Sunday, February 15, 2009

Bankruptcy and Primary Residences

The housing bubble was blown up to its absurd proportion by the joint willingness of people to purchase homes that, in many cases, they could not reasonably afford, coupled with a mortgage industry that knew as much but was happy to lend them money anyway. I'm not personally happy that either side in that type of transaction is getting bailed out but, like it or not, they affected (and continue to affect) their neighbors. In a faltering economy, even some responsible borrowers are struggling with mortgage payments inflated by the housing bubble, while housing values may be further depressed by abandoned homes (perhaps half-built), empty lots from abandoned or unsuccessful development, and foreclosures in their neighborhoods.

With hundreds of billions, really trillions of dollars of taxpayer funds being used to prop up the lenders in that scenario, while speculators walk away from bankrupt corporations or get relief through bankruptcy court, it should be no surprise that people like Todd Zwicki are shocked that any relief might be directed at... ordinary homeowners. I'm not sure where I can find Zywicki's outrage at hundreds of billions of dollars being directed at financial institutions, and I don't see in his editorial any lament that debtors can "cram down" the value of their investment properties and vacation homes in bankruptcy. But how horrible, that bankruptcy judges may be able to "rewrite" mortgages for people who own only one home.
In the first place, mortgage costs will rise. If bankruptcy judges can rewrite mortgage loans after they are made, it will increase the risk of mortgage lending at the time they are made. Increased risk increases the overall cost of lending, which in turn will require future borrowers to pay higher interest rates and upfront costs, such as higher down payments and points.
There are three obvious responses to that.
  • Why should mortgage lenders sit in a privileged position as compared to other lenders? I recognize that this is the "American way" - you hire lobbyists to get legislation to favor your industry over others - but what is it that makes home lenders so special? In bankruptcy, where some bills will go unpaid, at least in relation to the unsecured portion of their loans why should financial institutions be privileged over doctors and hospitals?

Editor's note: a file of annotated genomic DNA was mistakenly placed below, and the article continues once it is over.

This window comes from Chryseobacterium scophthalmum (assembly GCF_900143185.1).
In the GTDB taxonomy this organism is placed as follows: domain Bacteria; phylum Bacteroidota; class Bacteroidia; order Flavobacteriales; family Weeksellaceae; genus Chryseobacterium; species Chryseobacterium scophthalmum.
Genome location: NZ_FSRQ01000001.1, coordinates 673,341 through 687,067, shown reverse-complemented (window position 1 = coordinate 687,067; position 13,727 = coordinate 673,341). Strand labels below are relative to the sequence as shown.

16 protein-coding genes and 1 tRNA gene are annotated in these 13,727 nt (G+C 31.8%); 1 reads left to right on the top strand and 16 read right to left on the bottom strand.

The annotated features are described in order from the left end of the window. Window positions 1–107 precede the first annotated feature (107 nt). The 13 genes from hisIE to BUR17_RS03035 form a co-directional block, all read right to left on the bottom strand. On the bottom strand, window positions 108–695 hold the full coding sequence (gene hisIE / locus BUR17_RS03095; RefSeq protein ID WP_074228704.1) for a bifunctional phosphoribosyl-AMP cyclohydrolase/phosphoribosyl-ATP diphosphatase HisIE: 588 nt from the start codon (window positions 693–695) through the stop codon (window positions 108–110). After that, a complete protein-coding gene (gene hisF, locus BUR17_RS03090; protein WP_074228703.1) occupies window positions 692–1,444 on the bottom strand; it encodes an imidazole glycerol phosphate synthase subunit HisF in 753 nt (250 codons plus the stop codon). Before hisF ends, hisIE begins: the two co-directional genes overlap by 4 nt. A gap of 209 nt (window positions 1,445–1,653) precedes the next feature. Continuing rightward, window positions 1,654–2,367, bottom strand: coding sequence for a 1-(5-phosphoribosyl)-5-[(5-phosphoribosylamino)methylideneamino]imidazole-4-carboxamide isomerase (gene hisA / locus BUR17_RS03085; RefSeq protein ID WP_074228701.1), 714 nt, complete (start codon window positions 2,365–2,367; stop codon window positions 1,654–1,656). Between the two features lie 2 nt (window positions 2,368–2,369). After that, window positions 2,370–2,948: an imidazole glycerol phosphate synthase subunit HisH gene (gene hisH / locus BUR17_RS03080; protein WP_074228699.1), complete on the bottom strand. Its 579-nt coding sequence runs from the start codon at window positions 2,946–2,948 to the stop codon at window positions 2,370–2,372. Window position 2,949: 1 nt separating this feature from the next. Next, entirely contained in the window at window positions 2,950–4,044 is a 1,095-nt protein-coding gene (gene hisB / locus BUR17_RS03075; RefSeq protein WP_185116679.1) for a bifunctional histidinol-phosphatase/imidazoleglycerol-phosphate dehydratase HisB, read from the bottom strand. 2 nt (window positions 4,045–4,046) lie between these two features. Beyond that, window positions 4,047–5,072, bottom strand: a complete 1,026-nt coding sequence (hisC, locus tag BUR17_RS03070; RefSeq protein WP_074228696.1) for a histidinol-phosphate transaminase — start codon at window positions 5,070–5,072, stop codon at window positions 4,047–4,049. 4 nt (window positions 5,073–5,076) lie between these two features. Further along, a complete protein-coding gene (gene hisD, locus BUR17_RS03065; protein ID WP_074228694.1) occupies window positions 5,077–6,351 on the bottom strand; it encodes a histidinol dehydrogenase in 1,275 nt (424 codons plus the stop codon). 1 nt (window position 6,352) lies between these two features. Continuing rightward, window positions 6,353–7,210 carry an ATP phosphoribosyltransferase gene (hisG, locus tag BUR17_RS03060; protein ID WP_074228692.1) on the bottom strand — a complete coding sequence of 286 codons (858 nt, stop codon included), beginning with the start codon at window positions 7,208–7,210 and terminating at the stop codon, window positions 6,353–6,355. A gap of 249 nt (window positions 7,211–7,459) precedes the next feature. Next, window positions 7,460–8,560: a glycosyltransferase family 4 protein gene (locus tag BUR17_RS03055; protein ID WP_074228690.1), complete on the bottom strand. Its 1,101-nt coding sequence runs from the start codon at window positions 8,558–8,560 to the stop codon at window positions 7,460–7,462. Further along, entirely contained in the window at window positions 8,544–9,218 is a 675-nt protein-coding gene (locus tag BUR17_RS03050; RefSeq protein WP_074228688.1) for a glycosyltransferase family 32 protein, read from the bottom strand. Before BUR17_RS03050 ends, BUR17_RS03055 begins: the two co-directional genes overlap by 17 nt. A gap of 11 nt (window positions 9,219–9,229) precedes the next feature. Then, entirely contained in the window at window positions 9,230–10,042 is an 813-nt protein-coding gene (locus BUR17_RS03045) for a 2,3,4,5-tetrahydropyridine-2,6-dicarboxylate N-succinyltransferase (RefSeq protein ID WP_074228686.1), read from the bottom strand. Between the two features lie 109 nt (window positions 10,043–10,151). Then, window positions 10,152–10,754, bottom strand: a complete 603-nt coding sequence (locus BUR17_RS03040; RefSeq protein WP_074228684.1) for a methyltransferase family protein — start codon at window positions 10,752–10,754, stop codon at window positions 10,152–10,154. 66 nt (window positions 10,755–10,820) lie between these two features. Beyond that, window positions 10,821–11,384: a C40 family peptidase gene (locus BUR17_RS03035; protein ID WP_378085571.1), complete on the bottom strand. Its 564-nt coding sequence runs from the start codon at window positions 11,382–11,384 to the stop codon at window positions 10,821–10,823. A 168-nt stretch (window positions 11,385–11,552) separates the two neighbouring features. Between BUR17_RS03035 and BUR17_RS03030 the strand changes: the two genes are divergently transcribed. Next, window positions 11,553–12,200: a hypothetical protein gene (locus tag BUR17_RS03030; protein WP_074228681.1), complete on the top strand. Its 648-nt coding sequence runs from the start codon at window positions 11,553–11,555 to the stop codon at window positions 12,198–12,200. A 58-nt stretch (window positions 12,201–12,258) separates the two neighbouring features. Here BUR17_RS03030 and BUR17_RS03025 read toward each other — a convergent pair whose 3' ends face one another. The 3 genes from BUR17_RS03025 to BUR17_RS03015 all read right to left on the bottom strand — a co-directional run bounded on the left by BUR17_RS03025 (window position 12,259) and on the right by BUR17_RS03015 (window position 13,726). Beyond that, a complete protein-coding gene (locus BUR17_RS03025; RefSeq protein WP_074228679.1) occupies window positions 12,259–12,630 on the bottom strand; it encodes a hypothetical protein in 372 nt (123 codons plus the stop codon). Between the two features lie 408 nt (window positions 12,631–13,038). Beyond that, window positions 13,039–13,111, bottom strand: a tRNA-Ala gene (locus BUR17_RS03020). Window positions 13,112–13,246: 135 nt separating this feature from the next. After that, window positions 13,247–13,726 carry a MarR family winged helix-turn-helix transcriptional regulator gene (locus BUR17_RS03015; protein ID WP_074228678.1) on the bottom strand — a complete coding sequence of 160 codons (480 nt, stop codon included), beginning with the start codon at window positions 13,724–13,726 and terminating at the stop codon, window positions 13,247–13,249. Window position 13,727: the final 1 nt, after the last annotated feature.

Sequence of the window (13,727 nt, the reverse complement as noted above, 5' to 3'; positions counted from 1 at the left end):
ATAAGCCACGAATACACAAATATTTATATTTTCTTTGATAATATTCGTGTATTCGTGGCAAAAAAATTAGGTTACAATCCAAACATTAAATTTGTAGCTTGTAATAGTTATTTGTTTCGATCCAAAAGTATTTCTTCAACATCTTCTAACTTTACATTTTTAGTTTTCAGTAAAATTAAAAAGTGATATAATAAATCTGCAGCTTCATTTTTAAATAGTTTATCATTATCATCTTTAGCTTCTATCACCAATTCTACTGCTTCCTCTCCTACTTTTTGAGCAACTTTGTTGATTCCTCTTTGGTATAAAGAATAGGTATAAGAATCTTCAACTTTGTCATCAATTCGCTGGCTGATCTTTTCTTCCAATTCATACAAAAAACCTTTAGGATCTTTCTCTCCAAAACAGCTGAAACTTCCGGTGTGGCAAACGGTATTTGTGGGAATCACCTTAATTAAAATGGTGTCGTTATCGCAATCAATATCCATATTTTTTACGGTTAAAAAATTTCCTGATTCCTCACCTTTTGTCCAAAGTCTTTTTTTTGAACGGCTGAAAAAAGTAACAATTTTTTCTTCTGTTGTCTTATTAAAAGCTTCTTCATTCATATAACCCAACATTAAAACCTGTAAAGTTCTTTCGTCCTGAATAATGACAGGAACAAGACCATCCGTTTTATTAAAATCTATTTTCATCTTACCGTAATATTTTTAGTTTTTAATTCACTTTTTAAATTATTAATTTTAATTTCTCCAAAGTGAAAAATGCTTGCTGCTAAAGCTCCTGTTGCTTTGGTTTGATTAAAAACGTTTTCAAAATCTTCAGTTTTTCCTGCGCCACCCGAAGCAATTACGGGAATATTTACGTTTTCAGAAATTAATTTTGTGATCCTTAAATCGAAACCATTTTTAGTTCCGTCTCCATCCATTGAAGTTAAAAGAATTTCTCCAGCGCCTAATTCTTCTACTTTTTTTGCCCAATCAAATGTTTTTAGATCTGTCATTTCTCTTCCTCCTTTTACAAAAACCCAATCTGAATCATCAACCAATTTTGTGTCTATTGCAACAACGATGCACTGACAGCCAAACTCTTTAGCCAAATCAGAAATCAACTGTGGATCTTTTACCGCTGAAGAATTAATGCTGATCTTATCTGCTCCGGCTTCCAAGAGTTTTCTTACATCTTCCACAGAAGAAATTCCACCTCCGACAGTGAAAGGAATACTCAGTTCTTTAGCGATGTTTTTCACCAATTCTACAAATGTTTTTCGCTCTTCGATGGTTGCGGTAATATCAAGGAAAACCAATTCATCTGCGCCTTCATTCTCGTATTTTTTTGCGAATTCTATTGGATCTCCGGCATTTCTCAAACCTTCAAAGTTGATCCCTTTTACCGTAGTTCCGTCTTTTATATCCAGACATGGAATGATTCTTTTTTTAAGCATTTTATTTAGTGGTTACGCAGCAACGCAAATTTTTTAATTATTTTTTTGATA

• Is there any reason to believe that the increased costs will be substantial, particularly in relation to borrowers who aren't marginal? Are second mortgages or mortgages for vacation properties significantly more expensive than primary home mortgages?

  • So what? If the net effect of bankruptcy law is that lenders think twice about housing prices "always going up", or require a sufficient down payment and proof of income to be reasonably certain that the loan will be repaid even if the market is flat or values decline, isn't that a good thing?

Further, Zywicki ignores the fact that this legislation limits itself to mortgages in existence at the time it passes. That should ameliorate its assumed effect on future lending decisions. In terms of that change, Zywicki writes,
This is illustrated by a recent example: In 2005, Congress eliminated the power of bankruptcy judges to modify auto loans. A recent staff report by the Federal Reserve Bank of New York estimated a 265 basis-point reduction on average in auto loan terms as a result of the reform.
The car loan example is an interesting one, as it highlights how lobbyists for an industry can shift costs to other lenders. Bankruptcy reforms restrict judges from reducing car payments in a Chapter 13 plan so, instead, payments to other creditors go down. Zywicki doesn't explain why that's a superior outcome.

But more to the point, as you may have guessed from the fact that car loan rates haven't dropped by 2.65%, he seems to have his numbers wrong. The Federal Reserve Bank of New York observed that "auto loan interest rates were higher for households in states with high home equity exemptions" and performed an analysis to "see whether BAR [the 2005 Bankruptcy Reform Act] undoes that link":
Overall, auto loan delinquency rates tended downward after BAR in higher or unlimited exemption states, significantly so for direct loans. Consistent with that result, auto loan interest spreads also declined after BAR in states with high or unlimited exemptions. The link between spreads and exemptions was more significant using unscaled exemptions, but the magnitudes were comparable regardless. The decline in the average auto loan spread was 15 basis points lower after BAR for unlimited exemption states, a 5.7 percent decline relative to the mean over all states (265 basis points). The regression results show clearly in Chart 5.
Looking at chart five, you find that the chart tracks the "interest rate on new automobile loan (5 year) minus rate on government bond (5 year)." The mean over all states is 265 basis points. Prior to BAR the interest rates for auto loans in states with "unlimited home equity bankruptcy exemptions" tended to be higher than those in other states. Subsequent to BAR, on average, the difference diminished by 15 basis points, 0.15%. That's a significant number for lenders, and appears attributable to BAR, but it's hardly the massive reduction Zywicki claims.